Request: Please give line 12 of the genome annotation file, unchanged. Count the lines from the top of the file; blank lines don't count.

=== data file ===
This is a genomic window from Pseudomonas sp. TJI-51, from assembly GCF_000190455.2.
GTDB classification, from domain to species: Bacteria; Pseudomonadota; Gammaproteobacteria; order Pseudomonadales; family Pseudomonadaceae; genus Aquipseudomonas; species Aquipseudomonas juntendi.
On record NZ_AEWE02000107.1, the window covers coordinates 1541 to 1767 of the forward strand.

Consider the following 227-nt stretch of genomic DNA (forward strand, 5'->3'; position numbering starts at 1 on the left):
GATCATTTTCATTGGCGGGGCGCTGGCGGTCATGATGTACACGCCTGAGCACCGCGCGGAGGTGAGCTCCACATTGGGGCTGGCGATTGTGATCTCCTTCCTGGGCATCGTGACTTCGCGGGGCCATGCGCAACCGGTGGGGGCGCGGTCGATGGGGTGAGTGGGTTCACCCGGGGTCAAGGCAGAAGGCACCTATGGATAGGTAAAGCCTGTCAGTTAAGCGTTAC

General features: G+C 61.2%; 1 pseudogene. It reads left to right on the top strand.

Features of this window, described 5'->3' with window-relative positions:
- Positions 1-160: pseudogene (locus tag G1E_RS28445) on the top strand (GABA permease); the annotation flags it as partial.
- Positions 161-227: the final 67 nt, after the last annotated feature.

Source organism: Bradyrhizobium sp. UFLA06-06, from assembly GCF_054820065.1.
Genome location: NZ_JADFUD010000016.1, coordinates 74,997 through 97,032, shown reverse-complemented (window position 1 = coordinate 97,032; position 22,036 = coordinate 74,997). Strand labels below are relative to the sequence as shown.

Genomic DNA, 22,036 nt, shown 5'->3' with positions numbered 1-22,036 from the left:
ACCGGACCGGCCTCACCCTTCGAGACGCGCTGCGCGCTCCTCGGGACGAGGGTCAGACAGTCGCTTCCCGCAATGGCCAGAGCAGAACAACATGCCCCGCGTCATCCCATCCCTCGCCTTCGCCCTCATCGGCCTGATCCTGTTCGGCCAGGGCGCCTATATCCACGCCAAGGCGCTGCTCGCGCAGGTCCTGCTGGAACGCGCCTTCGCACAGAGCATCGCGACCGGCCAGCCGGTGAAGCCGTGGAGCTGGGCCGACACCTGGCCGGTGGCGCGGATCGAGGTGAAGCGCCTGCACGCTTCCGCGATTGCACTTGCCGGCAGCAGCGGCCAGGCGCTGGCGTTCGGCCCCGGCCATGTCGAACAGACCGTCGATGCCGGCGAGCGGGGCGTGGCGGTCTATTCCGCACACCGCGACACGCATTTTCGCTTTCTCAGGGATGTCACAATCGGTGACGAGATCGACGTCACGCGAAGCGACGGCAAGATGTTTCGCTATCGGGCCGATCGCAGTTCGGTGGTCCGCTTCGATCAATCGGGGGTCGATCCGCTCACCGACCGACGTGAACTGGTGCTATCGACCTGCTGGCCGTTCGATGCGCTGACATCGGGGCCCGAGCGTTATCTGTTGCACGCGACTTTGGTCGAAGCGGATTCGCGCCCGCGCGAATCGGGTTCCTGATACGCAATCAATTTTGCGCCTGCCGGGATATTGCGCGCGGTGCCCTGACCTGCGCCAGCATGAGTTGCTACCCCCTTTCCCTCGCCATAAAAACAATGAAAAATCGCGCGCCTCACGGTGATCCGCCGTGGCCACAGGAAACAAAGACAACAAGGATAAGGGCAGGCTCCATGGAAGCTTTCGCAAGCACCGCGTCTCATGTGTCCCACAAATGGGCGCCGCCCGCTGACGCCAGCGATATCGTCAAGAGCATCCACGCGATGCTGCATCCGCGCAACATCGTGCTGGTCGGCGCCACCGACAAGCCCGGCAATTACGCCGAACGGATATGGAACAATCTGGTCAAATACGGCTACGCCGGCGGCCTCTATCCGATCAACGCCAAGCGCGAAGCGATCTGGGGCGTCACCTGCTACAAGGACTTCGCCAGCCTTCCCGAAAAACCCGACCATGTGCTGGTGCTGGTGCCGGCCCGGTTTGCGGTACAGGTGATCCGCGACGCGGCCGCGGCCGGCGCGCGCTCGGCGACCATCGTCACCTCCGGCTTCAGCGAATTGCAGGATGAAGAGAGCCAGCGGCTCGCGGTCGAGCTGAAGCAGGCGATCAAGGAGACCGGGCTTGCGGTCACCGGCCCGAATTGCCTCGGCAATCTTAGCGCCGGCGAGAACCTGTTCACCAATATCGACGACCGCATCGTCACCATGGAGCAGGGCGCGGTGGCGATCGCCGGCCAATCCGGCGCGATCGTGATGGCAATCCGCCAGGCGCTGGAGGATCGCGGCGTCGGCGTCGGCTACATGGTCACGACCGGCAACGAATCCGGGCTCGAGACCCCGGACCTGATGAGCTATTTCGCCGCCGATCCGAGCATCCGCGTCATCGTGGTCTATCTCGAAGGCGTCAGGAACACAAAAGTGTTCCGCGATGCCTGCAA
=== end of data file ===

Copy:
Genomic DNA, 22,036 nt, shown 5'->3' with positions numbered 1-22,036 from the left: